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Such an unprecedented Northern Lights | It is very old and unpublished

A recent discovery turns out to be the oldest aurora ever recorded: more than 2,000 years old

The aurora borealis is one of the rarest and most spectacular atmospheric phenomena to witness. Seeing the color of the sky in the light in person is impressive even today. Not to mention the impact such an event would have had centuries or even thousands of years ago.

What is Aurora?

The spectacular changing effects of the so-called aurora borealis (or australia, if they’re in the southern hemisphere of our planet) are the result of charged particles from the sun being dumped into Earth’s magnetosphere, where oxygen and nitrogen collide and interact. It excites these particles and makes them glow.

The aurora borealis usually appear as shimmering ribbons across the sky, in hues of green, purple, blue, and yellow.

There are different types of auroral displays, such as “diffuse” aurorae (a faint glow near the horizon), the more rare “sit” and “dune” aurorae, and “discrete auroral arcs,” the more intense variety that appears in the sky as shimmering curtains wavering of light. Invisible aurorae can be so bright that you can read a newspaper by their light. This is what happened in August and September of the year 1859, When a major geomagnetic storm occurred – the so-called Carrington Event, the largest ever – which produced dazzling aurora borealis visible across the United States, Europe, Japan and Australia.

New discovery

A pair of researchers identified the oldest description, In an ancient Chinese text, from the previously detected aurora, according to an article published in April in the journal Advances in Space Research. The authors place the likely date of the event at 977 or 957 BC. The most recent description of the aurora is found on Assyrian cuneiform tablets dated between 679-655 BC, three centuries later.

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Independent researcher Marinus Anthony van der Slweg and Hisashi Hayakawa of Nagoya University relied on the ancient text known as the Bamboo Annals for their new analysis.

Bamboo Annals

The Bamboo Annals is a historical story of ancient China, written on strips of bamboo, starting from the era of the Yellow Emperor and ending with the so-called Warring States period (5th century – 221 BC), when rival states were engaged in fierce competition. .

Bamboo Annals

The original text consists of 13 manuscripts were lost during the Song Dynasty (960-1279 AD). There are still two versions of Bamboo Annals. One is known as the “current text”, and consists of scrolls that were printed at the end of the 16th century. Many scholars believe this text to be a forgery, given the many discrepancies between its text and parts of the original text mentioned in ancient books, although some scholars have argued that some parts may be faithful to the original text. The other must be a copy of the ancient texts.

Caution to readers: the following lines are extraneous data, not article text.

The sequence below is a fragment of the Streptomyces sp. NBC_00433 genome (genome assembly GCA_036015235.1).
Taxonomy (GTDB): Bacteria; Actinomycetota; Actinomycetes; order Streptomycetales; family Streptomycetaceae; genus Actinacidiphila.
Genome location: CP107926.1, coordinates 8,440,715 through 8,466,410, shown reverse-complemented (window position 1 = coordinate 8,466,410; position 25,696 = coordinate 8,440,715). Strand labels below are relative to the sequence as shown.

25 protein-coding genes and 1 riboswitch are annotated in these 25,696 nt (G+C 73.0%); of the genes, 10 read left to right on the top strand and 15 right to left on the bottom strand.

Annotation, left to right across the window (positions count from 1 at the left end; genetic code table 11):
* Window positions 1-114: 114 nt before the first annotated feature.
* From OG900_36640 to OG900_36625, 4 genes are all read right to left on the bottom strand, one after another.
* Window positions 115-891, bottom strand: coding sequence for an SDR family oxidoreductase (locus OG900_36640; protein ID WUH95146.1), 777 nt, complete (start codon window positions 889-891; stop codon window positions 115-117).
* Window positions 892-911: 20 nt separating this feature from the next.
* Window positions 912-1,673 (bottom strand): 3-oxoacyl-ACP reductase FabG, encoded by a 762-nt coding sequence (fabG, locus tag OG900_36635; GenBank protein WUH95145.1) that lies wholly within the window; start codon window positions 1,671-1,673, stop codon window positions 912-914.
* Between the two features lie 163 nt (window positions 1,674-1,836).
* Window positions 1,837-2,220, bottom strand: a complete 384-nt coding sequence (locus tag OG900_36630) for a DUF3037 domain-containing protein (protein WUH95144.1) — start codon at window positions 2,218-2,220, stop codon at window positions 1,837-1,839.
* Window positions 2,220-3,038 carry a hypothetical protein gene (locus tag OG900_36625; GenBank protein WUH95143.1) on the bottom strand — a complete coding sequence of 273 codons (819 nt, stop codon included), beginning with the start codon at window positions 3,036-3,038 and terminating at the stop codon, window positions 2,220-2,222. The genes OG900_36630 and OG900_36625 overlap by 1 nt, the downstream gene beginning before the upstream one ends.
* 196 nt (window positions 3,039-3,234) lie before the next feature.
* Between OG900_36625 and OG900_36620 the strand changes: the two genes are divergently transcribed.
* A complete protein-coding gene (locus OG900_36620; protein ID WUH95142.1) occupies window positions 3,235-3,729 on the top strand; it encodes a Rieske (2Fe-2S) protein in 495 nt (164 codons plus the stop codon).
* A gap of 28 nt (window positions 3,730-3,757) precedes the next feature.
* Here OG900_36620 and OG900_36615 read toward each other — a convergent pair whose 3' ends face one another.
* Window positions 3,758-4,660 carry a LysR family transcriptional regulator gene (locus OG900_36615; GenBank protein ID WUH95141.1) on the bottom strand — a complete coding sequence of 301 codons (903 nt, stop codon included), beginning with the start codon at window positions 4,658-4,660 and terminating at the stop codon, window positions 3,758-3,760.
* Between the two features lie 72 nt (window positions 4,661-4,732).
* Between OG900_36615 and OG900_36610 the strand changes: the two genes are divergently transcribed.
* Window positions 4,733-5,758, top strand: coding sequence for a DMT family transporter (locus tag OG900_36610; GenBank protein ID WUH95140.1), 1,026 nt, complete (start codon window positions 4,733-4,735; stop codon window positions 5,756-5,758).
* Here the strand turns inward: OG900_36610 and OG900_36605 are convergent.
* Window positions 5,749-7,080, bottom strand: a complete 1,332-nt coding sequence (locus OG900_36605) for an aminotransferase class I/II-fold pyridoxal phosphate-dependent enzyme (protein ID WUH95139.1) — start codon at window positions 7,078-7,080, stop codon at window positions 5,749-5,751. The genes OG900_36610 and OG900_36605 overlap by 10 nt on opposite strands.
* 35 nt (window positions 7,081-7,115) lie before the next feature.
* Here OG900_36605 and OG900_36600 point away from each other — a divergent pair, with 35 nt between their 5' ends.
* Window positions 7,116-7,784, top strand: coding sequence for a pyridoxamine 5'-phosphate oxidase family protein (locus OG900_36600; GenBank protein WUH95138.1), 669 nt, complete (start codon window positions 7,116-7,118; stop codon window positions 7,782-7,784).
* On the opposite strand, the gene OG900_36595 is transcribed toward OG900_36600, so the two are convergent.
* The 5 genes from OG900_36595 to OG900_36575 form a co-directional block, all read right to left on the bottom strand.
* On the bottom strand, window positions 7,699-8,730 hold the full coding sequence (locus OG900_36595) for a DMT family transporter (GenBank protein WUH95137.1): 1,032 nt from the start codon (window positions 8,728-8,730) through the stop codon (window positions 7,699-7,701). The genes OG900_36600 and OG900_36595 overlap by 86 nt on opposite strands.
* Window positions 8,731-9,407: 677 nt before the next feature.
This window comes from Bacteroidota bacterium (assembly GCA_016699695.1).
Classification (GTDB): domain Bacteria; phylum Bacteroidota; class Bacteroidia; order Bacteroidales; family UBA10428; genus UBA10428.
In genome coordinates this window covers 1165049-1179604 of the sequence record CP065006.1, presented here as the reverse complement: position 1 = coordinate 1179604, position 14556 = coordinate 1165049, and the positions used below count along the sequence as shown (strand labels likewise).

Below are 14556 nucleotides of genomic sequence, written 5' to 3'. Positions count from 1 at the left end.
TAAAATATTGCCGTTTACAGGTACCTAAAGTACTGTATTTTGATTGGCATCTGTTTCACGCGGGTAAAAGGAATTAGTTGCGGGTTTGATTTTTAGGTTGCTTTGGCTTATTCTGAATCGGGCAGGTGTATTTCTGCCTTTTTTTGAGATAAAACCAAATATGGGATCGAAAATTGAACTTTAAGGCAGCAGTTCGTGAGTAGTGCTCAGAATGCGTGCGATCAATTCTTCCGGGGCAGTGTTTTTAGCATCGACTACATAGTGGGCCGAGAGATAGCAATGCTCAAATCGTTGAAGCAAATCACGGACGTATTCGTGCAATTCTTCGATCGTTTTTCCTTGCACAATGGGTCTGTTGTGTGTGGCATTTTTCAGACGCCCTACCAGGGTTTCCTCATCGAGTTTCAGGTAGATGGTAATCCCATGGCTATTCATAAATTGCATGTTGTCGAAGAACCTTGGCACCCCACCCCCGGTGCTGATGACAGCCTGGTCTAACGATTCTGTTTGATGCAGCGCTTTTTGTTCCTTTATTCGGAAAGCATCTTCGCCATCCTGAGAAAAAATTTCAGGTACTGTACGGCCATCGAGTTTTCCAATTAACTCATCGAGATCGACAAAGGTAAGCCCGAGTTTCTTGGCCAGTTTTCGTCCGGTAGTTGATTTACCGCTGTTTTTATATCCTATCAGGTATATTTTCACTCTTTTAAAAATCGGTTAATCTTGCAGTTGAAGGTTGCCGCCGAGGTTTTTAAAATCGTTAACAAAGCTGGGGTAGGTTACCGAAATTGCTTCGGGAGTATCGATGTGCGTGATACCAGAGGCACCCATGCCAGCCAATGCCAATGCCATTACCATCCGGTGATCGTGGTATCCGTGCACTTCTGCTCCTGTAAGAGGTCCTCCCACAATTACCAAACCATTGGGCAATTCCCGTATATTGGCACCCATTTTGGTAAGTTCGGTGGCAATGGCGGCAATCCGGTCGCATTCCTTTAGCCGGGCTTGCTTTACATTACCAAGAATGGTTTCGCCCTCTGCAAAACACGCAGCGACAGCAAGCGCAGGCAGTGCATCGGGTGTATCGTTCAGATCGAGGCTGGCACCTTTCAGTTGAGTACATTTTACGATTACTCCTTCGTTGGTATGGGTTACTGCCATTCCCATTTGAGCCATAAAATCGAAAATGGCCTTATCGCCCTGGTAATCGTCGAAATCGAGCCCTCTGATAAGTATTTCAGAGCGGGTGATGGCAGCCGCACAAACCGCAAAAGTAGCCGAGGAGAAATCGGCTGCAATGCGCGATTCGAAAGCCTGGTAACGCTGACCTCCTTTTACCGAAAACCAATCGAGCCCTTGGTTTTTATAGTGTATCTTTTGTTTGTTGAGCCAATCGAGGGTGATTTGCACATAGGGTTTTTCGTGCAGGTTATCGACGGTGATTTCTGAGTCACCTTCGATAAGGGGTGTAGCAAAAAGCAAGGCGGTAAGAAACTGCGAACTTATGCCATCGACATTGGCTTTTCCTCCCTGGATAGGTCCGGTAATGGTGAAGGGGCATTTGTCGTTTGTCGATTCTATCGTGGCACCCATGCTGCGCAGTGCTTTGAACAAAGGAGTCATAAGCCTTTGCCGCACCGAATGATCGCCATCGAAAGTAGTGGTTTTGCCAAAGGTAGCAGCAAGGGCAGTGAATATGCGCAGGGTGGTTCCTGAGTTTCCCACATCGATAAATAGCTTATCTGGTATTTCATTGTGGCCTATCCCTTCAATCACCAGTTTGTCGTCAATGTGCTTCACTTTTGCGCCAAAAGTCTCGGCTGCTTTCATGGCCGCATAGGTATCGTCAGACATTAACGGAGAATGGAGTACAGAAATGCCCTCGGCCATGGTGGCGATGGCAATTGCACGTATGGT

Millennium dawn

The text describes the appearance of a file “five color light” It can be seen in the northern part of the night sky near the end of King Zhao’s reign of the Zhou Dynasty. Aurorae tend to only be visible in the polar regions because the particles follow Earth’s magnetic field lines, which spread out near the poles. But strong geomagnetic storms can cause auroral ovals to stretch out to lower latitudes, often accompanied by multicolored lights. According to the authors, Earth’s north magnetic pole was about 15 degrees closer to central China in the 10th century BC than it is today, so locals may have witnessed such displays.

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While this is technically an aurora borealis unconfirmed, “The explicit indication of night observation excludes diurnal appearances of atmospheric optics, which sometimes mimic events.”Write the authors. Furthermore it, “Occurrence of a multicolored phenomenon in the northern sky during the night corresponds to auroral displays visible in mid-latitudes”. According to van der Sluijs and Hayakawa, the current 16th-century textual translation of the passage in question described the event like “comet”rather than being a “pentachromatic light”, which is why the aurora borealis have not yet been identified.